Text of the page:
What’s your relationship with messiness?

When I was a kid, this was defined by whether you were more of a Bert or more of an Ernie*. I definitely related to Ernie. I was more interested in playing than cleaning, and I didn’t see the point in everything having to be perfect. I’m still that way. If you’ve seen my desk, you know I’m one of those people that knows what’s in all of the piles. That said, I do also like a clean house and some sense of order in life. I can get overwhelmed and bothered by messes. Not just a messy kitchen, but also messy processes. A messy conversation. Messy relationships. In these things, I prefer to keep things clean and orderly.

The problem with this perspective though, is that not only is it not how life actually works, it’s not even the best way for life to work.

As a state, messiness is hard. As a stage, messiness is important.

I’ve been traveling down memory lane these last several weeks, looking back on the time leading up to the launch of Thought Design, and it’s been interesting to reflect on the process through the photos. This photo (below) was taken on May 8, 2013. One week before our first event.



It was a mess.

Stuff was still everywhere. We had plumbing issues. The website wasn’t close to ready. The cabinets weren’t assembled, and we couldn’t organize the truckloads of stuff I’d just hauled out of IKEA. It didn’t feel like it was ever going to come together. The messiness of it all started to feel like failure, like I was doing something wrong.

But then I remembered a powerful lesson I’d learned about the importance of creating a good mess. Years before, I was giving a talk with my friend Rob. We were speaking together for 45 minutes in front of thousands of people. It was planned for months, but Rob couldn’t get together to construct the outline with me until two days before we got on stage. He told me to collect as many ideas as I could and bring them to our meeting. It was crazy-making. I was all over the place. I showed up to our meeting hoping he had a plan.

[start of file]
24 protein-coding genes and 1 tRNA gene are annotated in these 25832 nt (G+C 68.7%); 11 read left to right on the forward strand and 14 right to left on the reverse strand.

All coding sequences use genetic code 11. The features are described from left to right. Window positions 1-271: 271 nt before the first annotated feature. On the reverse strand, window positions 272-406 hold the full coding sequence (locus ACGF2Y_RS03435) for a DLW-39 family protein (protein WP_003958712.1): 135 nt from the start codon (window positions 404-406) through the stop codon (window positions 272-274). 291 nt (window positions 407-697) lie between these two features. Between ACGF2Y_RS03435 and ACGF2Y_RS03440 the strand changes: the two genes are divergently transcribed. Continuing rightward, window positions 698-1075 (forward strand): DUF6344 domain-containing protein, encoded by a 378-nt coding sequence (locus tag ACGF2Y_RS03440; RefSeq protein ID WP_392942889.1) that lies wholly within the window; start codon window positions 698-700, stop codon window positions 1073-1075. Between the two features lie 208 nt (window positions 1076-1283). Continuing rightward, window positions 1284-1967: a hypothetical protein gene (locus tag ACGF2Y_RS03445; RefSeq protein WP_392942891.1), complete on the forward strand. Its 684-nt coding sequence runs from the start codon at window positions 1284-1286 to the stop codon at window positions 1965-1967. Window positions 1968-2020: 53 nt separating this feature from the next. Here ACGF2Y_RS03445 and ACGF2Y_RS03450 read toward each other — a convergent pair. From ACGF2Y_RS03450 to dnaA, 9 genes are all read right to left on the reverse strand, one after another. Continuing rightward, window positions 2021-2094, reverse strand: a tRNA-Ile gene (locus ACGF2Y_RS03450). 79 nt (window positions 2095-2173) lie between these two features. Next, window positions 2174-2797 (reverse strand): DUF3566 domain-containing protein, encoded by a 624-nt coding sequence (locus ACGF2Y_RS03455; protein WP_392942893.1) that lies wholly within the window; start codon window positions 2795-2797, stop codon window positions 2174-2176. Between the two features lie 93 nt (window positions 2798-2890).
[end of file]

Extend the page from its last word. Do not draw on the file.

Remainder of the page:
Nope. No plan. All he had was a bunch of questions and disconnected thoughts. We started writing all of our random fragments of thought on pieces of paper. After a few hours of this, we had a six-foot table covered with pieces of paper. It was an absolute mess, literally and figuratively. I started to panic. Noticing my panic, he laughed.

“Denise. This is how we know we are almost there. It always feels the worst just before it comes together. If you don’t mine enough territory, you’ll never find the gold.”

Then he started to pick up the pieces of paper one by one. Some he ripped up. (More panic from me). Some he laid next to others. I started to see what he was doing. All of the pieces of our talk were there. The bits and pieces of ideas we had had were good, they were just incomplete. They needed one another. After hours of cultivating that giant mess of thoughts, it came together in less than five minutes.


That’s when I came to understand that messiness as a stage can’t be skipped.

The part of the process where you feel a little out of control, where you don’t have total certainty yet. I see this all the time in life and work. When solving problems, making decisions, tackling difficult subjects, creating and innovating. If we try to keep everything clean and neat the whole time, we miss out on getting all of the right ideas and connections out in plain sight. When things get messy and hard, it can feel like time to quit, when in fact it means you’re almost there.

When we opened our doors for that first big event on May 16, 2013, there was very little evidence of how chaotic that space was just days before. It had come together. We couldn’t have gotten there without creating that mess. It wasn’t a state, it was a stage.

It wasn’t our last messiness stage, either. Through the years, I’ve learned to feel when it’s time to create a bit of messiness. Believe me, I appreciate Bert, but my inner Ernie is, thankfully,  alive and well.

What is your relationship with messiness?
Do you know how to sit with messiness or do you want to run from it?
What kind of mess might you need to create right now?

Just a little food for thought.


If you didn’t catch this Sesame Street reference, Bert and Ernie are characters that were roommates. Bert was “clean” and Ernie was “messy”.